BEIJING

North Koreans ready to start talks on nuclear weapons

North Korea expressed its readiness earlier today to discuss initial steps of its nuclear disarmament, raising hopes for the first tangible progress at international talks on Pyongyang’s atomic weapons program since they began more than three years ago.

“We are prepared to discuss first-stage measures,” the North’s nuclear envoy Kim Kye Gwan said on arriving in Beijing for the six-nation negotiations set to start later today.

Media reports have suggested the North may agree to freeze its main nuclear reactor and allow international inspectors in exchange for energy aid as a starting step to disarm.

WASHINGTON

Five Army Reserve officers indicted on corruption charges

Three U.S. Army Reserve officers were indicted yesterday, accused of taking part in a bid-rigging scam that steered millions of dollars for Iraq reconstruction projects to a contractor in exchange for cash, luxury cars and jewelry.

An American businessman in Romania was charged as the go-between for the military officers and the contractor. The husband of one of the reservists was accused of helping smuggle tens of thousands of dollars into the United States that the couple used to pay for a deck and a hot tub at their New Jersey house.

Charges against the five include bribery, conspiracy, wire fraud, money laundering and transporting stolen property.

WASHINGTON

Poll: Americans ready to normalize relations with Cuba

In nearly equal measure, Americans say they don’t like Cuban President Fidel Castro but do want the United States to re-establish regular diplomatic relations with the communist island nation after 46 years of estrangement.

Less than half of those polled think Cuba will become a democracy after the 80-year-old revolutionary leader dies or permanently steps aside. However, 89 percent in The Associated Press-Ipsos poll say they think Cubans will be better off or about the same when Castro is gone.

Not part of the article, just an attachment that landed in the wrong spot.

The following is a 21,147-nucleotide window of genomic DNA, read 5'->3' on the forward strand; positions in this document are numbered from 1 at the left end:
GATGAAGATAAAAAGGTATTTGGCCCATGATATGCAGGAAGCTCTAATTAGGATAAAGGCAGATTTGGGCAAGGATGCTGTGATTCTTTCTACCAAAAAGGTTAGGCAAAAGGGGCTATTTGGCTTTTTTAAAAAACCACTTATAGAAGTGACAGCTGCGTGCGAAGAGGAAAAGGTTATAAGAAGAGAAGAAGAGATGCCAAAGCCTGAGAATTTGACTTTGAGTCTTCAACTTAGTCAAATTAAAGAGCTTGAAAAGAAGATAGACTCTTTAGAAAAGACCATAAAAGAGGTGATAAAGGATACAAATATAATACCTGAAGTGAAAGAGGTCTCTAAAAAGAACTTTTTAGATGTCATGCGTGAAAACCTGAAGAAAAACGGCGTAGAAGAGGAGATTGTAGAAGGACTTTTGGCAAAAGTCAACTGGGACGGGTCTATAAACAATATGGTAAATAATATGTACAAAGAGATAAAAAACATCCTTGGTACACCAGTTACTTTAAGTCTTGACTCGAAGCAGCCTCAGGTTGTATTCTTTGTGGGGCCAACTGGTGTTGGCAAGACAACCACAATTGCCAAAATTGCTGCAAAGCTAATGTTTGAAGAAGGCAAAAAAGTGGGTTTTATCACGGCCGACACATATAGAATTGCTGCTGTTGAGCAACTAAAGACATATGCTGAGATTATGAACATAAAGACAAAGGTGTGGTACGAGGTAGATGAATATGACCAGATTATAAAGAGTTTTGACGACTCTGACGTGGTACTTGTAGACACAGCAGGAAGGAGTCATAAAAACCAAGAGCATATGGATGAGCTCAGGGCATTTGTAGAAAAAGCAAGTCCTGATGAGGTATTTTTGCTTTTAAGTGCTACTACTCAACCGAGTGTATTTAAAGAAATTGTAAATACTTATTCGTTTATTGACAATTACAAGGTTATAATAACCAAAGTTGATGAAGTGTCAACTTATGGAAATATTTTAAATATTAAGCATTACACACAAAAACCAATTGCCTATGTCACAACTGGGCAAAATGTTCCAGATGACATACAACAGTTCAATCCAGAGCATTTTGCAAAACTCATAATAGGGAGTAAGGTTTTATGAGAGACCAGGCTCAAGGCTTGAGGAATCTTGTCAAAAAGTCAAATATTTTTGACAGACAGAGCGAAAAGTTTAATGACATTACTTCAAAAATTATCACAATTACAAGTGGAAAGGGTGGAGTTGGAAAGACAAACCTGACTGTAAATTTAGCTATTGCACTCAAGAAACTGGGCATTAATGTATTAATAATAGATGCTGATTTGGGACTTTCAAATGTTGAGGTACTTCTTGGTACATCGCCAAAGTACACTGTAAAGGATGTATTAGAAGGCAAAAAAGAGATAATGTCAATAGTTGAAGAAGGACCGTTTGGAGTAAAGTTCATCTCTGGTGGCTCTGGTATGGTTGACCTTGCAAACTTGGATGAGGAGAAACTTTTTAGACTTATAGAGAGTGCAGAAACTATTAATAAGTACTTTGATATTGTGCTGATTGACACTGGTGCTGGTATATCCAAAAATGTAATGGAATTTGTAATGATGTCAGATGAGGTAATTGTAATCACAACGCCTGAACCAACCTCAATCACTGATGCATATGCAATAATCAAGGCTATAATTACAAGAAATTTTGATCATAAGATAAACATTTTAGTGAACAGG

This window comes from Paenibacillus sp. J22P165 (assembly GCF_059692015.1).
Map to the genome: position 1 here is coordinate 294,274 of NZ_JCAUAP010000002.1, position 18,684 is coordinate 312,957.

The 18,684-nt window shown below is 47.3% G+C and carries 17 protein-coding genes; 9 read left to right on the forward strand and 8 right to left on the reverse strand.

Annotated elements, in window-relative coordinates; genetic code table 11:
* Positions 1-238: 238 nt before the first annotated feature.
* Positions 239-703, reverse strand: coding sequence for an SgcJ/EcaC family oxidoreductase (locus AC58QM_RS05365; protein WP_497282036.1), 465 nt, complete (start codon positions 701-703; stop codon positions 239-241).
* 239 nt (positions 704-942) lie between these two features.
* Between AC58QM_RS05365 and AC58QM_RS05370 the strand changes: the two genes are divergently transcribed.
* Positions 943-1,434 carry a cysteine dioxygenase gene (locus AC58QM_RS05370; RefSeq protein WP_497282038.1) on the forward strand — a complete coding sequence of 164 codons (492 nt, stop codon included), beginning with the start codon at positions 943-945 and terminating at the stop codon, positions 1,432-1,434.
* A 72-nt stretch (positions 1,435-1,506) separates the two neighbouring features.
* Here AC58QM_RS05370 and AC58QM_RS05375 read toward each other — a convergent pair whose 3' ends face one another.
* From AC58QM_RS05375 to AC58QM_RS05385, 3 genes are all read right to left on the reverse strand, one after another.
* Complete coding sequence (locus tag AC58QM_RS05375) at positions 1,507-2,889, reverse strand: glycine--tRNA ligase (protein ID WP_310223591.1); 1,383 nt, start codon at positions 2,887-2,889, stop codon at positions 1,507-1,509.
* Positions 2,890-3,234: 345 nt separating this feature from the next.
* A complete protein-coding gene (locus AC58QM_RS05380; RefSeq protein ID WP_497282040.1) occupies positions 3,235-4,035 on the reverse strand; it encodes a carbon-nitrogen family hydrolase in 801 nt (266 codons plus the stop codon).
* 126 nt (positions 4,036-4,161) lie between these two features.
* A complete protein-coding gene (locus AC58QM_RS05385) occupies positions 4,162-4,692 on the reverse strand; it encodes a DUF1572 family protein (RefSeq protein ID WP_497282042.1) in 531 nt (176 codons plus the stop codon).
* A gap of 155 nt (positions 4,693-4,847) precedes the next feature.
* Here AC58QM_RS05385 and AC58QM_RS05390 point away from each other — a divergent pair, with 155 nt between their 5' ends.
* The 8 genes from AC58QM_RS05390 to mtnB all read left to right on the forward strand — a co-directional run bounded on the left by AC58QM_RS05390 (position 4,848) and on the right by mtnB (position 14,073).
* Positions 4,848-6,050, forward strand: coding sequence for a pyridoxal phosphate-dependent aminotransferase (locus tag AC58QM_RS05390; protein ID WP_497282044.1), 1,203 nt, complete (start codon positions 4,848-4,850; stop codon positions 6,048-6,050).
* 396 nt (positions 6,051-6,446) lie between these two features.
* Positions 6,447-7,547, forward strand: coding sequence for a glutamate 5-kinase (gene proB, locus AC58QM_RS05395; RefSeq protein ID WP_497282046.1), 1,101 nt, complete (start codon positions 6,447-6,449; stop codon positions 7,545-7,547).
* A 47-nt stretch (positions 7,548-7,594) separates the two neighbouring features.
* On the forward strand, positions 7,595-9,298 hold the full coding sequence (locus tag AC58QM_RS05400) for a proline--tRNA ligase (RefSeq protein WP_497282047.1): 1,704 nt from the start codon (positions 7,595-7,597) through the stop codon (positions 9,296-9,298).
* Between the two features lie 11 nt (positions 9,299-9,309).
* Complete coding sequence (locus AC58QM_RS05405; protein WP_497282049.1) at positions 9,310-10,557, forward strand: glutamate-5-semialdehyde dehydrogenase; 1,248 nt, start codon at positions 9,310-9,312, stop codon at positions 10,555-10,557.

Castro has appeared to be in failing health for six months and has temporarily shifted power to his younger brother Raul. Rumors have been rampant about his ailments and how long he can survive.

The poll suggests the Cold War animosity that has defined U.S.-Cuba relations for nearly a half-century may be fading.

ROME

American soldier to be tried in Italy for ‘political murder’

A judge yesterday ordered a U.S. soldier to stand trial in absentia for the fatal shooting of an Italian intelligence agent at a checkpoint in Baghdad, the prosecutor said.

Spc. Mario Lozano is indicted for murder and attempted murder in the death of Nicola Calipari, who was shot on March 4, 2005, on his way to the Baghdad airport shortly after securing the release of an Italian journalist who had been kidnapped in the Iraqi capital, prosecutor Pietro Saviotti said.

According to prosecutors, the judge said in his ruling that Lozano can be tried for “political murder,” because Calipari was a civil servant and his slaying damaged Italy’s interests.

Prosecutors so far have not sought the soldier’s arrest.

Pentagon spokesman Bryan Whitman said there are no plans to make Lozano available for the trial.

– Compiled from Daily wire reports

Leave a comment

Your email address will not be published.